Out of a workforce at Faslane/Coulport of around 7000 only just over 500 are directly dependent on Trident. Should a decision be made to remove Trident from the Clyde many if not most of these jobs would still be required for many years to undertake site security and clearing. For a full treatment of this issue see



If the UK is to continue with Trident the current fleet of subs will need to be replaced within the next ten years or so. The UK government is planning to renew the system to include a new fleet of subs and re-designed warheads. To build the new subs will cost at least £20 billion, new warheads a further £20 billion, running costs for the expected life of the new system in excess of £80 billion, on conservative estimates.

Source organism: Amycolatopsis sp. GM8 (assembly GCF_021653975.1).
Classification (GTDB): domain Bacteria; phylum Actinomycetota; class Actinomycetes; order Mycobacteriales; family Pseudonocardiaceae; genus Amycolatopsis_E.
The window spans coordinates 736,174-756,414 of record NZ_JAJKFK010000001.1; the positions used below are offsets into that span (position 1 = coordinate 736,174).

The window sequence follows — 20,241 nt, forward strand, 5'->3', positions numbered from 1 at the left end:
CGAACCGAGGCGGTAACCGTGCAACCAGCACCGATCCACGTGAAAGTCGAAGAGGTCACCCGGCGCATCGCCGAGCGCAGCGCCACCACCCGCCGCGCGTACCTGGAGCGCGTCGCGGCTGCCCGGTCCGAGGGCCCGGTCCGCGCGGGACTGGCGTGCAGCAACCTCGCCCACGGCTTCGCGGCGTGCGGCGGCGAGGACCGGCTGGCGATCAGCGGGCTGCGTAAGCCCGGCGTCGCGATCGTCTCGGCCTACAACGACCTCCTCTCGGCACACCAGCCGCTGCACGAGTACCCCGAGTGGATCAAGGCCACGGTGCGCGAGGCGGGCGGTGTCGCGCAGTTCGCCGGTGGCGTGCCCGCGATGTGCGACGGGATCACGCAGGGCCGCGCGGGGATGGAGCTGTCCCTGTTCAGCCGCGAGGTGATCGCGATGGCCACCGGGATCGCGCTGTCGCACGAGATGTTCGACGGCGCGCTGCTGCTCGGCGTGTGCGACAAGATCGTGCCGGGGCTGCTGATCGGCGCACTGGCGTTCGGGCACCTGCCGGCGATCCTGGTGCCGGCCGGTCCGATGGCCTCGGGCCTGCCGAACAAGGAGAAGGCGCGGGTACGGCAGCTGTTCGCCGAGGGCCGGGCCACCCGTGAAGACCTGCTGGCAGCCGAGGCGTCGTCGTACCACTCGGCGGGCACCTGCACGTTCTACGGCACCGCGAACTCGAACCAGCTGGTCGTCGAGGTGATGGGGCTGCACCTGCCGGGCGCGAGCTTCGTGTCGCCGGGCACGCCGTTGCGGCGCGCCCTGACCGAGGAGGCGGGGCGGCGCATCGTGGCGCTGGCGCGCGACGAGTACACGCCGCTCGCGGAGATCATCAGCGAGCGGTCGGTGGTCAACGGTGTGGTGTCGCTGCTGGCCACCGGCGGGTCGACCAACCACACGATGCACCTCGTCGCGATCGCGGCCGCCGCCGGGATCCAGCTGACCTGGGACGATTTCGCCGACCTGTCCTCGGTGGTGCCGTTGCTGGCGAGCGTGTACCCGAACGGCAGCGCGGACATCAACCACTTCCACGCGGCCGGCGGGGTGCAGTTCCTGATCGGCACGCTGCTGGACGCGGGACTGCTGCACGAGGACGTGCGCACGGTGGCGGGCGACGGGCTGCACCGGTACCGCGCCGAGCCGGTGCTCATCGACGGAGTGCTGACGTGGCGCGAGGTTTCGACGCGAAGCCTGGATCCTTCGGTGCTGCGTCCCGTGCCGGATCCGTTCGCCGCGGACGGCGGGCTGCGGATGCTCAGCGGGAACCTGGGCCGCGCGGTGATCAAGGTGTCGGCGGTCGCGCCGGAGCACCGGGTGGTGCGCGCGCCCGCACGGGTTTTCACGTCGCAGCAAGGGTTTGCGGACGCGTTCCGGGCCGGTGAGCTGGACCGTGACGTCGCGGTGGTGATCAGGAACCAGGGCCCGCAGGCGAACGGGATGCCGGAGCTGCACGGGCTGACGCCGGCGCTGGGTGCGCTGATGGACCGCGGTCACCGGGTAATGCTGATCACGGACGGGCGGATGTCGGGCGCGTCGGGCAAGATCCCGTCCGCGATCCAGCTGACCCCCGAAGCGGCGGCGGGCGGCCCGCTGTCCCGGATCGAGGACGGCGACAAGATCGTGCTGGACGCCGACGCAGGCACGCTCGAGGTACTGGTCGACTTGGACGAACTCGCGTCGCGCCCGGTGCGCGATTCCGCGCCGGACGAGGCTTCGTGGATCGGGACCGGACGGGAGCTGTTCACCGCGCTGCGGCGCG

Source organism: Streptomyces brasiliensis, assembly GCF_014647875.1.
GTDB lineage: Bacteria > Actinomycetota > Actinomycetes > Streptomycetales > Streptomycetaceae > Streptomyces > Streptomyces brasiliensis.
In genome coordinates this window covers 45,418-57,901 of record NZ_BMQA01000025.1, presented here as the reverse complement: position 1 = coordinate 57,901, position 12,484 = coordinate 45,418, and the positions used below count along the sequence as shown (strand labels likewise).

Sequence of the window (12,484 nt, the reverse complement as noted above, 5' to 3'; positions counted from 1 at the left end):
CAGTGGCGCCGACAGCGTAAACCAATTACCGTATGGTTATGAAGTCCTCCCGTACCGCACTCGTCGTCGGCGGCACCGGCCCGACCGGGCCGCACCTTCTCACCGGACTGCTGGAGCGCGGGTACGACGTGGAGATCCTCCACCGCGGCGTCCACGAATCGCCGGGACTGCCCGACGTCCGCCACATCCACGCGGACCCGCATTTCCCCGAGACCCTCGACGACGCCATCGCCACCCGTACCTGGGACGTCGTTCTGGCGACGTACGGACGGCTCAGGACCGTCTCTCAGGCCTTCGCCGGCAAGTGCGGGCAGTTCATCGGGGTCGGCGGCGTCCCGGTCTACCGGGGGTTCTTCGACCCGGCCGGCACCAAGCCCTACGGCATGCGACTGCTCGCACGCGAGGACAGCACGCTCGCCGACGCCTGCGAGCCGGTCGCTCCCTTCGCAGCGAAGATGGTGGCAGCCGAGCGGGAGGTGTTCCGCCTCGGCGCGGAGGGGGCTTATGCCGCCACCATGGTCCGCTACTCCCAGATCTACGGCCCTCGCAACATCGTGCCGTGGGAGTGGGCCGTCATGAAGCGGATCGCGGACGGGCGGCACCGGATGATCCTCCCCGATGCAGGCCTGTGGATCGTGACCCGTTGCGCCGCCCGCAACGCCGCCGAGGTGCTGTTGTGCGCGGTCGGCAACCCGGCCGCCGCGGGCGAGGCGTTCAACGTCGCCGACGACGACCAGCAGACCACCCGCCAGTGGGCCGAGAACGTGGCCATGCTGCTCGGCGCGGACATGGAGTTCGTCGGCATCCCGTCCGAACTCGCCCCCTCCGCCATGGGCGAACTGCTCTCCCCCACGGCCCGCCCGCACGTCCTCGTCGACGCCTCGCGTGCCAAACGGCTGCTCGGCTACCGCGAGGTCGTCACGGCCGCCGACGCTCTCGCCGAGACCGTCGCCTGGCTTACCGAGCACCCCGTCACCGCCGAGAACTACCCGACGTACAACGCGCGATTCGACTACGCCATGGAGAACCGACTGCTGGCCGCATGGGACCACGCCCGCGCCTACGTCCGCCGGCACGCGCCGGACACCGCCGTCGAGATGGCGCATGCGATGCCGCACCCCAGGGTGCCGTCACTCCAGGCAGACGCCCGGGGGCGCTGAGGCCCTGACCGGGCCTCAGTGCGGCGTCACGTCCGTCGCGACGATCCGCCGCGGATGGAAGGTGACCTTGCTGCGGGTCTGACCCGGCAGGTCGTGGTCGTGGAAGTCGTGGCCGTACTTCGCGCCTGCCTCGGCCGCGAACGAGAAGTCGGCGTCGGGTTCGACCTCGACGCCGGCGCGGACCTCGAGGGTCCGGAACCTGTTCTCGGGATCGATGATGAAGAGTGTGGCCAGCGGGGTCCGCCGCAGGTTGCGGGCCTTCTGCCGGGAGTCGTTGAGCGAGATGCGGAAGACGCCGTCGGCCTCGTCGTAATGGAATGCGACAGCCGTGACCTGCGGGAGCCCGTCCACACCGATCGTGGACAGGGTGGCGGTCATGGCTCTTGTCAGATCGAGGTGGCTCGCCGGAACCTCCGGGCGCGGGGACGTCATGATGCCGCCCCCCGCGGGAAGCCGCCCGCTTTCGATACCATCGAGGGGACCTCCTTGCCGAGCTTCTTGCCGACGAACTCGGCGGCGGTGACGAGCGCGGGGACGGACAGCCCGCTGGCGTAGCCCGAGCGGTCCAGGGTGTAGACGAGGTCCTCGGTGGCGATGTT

Although the UK government has already undertaken extensive and expensive projects at AWE Aldermaston directed at renewal the formal decision (known as Main Gate) will not be taken by the Westminster Parliament until next year, making the general election in May especially significant.

Tories, Labour and the Liberal Democrats all favour renewal, albeit, in the Lib Dems case, with a reduced number of subs.


International humanitarian law forbids the use, or the threat to use, weapons which cannot discriminate between civilians and military targets and/or which cause widespread environmental damage. Of course, the various legal jurisdictions within the UK have found ways of confusing the un-missable conclusion that this covers Trident. Although this cynicism means that UK courts will generally not listen to arguments against Trident based on international law the existence of the law does place an obligation on any political jurisdiction, however otherwise limited its formal constitutional powers, and indeed on individual citizens, to challenge the breach.

The Arguments

“An uncertain world”